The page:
Wednesday, June 29, 2011
Friday, June 17, 2011
Denis, the hotel’s night porter, had put together a breakfast for me – nothing fancy, but enough to get the day started. A 6 o’clock breakfast usually calls for quiet and a slow crawl to normality, but Denis was up for a natter. I cleared the cobwebs and learned some interesting facts: if you don’t already know, Parknasilla has a 9 hole course that is well respected. Denis told me that when the hotel was bought a few years ago (from the Great Southern), there were plans (and drawings) for an 18 hole course that would have torn through the woods and slipped between the new hotel lodges.
[Photo: Waterville's Clubhouse at 7am]
Truth is, I was delighted to hear that it never happened. After all, it’s not like we’re short of golf courses, and Parknasilla is a perfect hotel as it is, with its many coastal and woodland walks within the grounds.
[Photo: Waterville's 1st hole, 'Last Easy', from green to tee]
Waterville Golf Links was deserted when I arrived – not exactly a surprise – and I was teeing off by 7am. The first hole is called the ‘Last Easy’ which is apt, if a tad misleading. It’s probably the most straightforward hole, but it’s not exactly easy. Mine was not a good start. It was too early for my bones and muscles to function as one. Still, after a first hole where the ball barely got airborne (not always a bad thing on a links course) I played the dogleg second hole in a more traditional fashion: a drive pushed right that shortened the hole but put me in the rough. I saw no distance markers so judged the shot by eye and hit a 9 iron that bounced short of the green and rolled up towards the hole. I walked about 20 yards and passed the 150 yard marker, which meant I’d knocked a 9 iron some 170 yards.
No, this is not about bragging, it’s about appreciating how differently a links golf plays, how a ball runs and how firing at pins is downright stupid (unless you’re hitting straight into the wind). I’m playing in the Atlantic Coast Challenge in a few weeks (over Carne, Enniscrone and Co. Sligo), so it was a good chance to practise sensible links golf. My second shot turned out to be a fluke and the dew on the green showed that I missed an eagle by an inch. When you’re used to parkland golf, it’s a battle to convince yourself to play low running shots. Sadly, it was a battle I lost on almost every hole.
[Photo: the Inny Estuary wraps itself around the 3rd green]
I’m no loner on the golf course, but there are times when playing by yourself on a completely empty course is sheer bliss (I was out before the greenkeepers). Hares lolloped around me, the air was cool and crisp and the scenery was dazzling in the early morning sunlight. The Inny Estuary appears at the start (holes 2 and 3) and the end (16 and 17), before streaking out into Ballinskelligs Bay alongside 18. The best views are from the 16th tee. Or maybe the 17th, or 3rd – it’s hard to say, since they’re usually of the 360 degree variety with mountains rising almost all around you. If you want to see for yourself, visit the club’s website or click here for my 40+ photos.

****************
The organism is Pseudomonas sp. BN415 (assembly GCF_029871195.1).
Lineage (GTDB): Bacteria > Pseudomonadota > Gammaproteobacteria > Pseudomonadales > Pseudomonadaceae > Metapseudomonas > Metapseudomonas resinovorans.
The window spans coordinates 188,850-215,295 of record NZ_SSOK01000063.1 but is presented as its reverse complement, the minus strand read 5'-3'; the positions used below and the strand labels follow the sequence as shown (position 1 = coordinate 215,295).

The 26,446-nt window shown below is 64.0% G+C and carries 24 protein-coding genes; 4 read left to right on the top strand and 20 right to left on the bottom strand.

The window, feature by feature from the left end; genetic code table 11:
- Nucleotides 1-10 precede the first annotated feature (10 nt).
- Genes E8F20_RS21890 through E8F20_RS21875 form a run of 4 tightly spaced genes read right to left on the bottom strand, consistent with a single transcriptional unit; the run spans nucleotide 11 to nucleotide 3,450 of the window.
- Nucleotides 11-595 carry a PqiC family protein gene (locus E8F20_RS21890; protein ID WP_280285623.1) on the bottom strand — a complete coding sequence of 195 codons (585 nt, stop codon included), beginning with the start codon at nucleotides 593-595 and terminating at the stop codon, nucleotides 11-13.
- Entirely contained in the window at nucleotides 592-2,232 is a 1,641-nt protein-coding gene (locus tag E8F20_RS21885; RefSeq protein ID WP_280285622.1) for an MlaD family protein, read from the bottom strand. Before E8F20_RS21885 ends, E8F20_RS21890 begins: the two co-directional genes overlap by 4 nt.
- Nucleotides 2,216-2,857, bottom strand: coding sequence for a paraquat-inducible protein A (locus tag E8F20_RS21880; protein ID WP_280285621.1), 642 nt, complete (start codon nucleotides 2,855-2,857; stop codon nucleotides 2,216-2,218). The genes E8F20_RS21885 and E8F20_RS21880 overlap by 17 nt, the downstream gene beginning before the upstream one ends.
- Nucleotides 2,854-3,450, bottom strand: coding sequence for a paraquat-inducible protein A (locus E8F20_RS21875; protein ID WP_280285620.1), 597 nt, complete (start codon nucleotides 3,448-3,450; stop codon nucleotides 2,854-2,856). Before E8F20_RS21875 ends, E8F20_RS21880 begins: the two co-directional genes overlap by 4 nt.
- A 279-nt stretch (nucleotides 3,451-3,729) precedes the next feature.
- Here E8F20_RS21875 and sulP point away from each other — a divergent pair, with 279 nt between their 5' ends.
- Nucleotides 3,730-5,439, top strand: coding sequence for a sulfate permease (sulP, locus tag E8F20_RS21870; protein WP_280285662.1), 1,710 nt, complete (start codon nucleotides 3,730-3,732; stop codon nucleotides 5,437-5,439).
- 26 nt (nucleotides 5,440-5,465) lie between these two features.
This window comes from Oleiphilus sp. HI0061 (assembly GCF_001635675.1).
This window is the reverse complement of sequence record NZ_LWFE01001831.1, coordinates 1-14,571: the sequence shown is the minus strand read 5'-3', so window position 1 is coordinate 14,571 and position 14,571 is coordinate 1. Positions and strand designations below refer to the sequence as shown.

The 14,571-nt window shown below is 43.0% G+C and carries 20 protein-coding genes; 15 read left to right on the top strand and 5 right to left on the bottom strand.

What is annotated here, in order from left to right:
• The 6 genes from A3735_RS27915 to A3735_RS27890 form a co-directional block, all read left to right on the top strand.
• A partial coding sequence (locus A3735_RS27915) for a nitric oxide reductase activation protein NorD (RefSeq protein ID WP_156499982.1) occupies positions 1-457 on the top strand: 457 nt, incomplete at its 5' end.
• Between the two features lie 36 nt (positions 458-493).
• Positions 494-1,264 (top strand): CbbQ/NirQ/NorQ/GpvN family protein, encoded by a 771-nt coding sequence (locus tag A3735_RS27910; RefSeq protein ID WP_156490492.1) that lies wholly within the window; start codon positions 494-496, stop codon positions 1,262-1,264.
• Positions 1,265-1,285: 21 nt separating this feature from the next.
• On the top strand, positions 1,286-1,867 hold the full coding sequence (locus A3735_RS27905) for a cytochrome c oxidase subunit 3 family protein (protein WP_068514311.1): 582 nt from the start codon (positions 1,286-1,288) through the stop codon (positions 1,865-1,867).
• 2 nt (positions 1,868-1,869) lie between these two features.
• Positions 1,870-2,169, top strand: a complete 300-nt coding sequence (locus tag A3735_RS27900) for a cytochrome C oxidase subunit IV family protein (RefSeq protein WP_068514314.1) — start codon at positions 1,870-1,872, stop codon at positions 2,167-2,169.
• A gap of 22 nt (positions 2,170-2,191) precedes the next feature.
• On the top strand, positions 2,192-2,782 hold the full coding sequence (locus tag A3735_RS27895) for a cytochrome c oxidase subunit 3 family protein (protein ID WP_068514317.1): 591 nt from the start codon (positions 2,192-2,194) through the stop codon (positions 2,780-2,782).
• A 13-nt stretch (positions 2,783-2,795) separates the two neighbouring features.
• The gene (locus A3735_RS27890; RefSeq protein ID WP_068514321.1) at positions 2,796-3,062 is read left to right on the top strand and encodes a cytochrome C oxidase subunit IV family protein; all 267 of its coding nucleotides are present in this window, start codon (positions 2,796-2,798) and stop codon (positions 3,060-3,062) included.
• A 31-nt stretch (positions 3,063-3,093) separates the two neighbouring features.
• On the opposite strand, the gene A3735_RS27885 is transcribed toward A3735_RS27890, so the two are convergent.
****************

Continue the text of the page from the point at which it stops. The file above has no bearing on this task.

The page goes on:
Playing Waterville is always a privilege but on this particular morning it was heaven. It is the most attractive links in the country – of that there is no doubt – and it plays so sweetly from tee to fairway. There are only three holes here where a flag is not in view, which makes the gentle doglegs, rhythmic dunes and distant flags utterly mesmerising. Time and again you look across at the views and your eye is caught by fluttering white flags in the distance.
[Photo: Waterville's approach to 15, with some steep slopes around the green - a common feature]
The bigger challenge here is approach shots to deviously protected greens. Because so much of them is on display you think they’re more manageable than they are. It’s a brilliant piece of deception and may even be at its most cruel on the 18th green.
I have played here only twice (but would play here every day given the choice) but on both occasions I have been circled by helicopters as they arrive to deposit golfers. The course is far enough down some of the craziest roads that helicopter is the most viable choice of transport, and it certainly indicates that the American golfer is still coming to play Ireland’s great links courses. Long may it continue. The course is owned by Americans, who brought over Tom Fazio to redesign aspects of the course. His work is a triumph and evidently American golfers think so too. Personally, I see Waterville's success as Eddie Hackett's vision and Tom Fazio's precision. What a team they would have made.
[Photo: views from the 16th tee, out over the Inny Estuary to Ballinskelligs Bay]
I walked in off 18, past the statue of Payne Stewart, and wished I was walking back to the first tee. It sure as hell beat the chaotic, violent drive back to the hotel. A statue of Charlie Chaplain stands in the centre of Waterville village and he gave me a grin as I went past: he knew exactly what the road held in store.
Tuesday, June 14, 2011
I was down for a few days and planning visits to Skellig Bay and the mighty Waterville. Two very different courses that both capture the imagination but in very different ways. Skellig Bay came first and a late evening visit took me down the Ring of Kerry into a ball of sun that made seeing the potholes in the road nigh on impossible. This is one of the most bizarre routes on the planet: stretches of smooth blacktop interrupted with furious regularity by potholed chaos, narrow roadway and cliff-clinging barriers that look far too precarious for your health.
[Photo: stunning views over the 2nd green from the 3rd tee box]
Especially when buses come hurtling around corners towards you with a startling degree of indifference. It is just crazy and I feel sorry for tourists who are driving on a different side of the road for the first time – we encountered an American couple who had burst a tyre and buckled the wheel because they had driven too close to the edge. As we chatted to them and made calls to the hire car company, the wife threw in the classic “I told you you were driving too close to the edge.” A lesser man might have taken the jack to her, but the husband seemed remarkably unfazed.
The holes above the ocean are the holes that are probably most memorable, but the best holes are further inland – holes 14, 15 and 16 – where a river runs and trees add to the atmosphere of startlingly rural Irish golf.
[Photo: The par three 14th - a magnificent hole]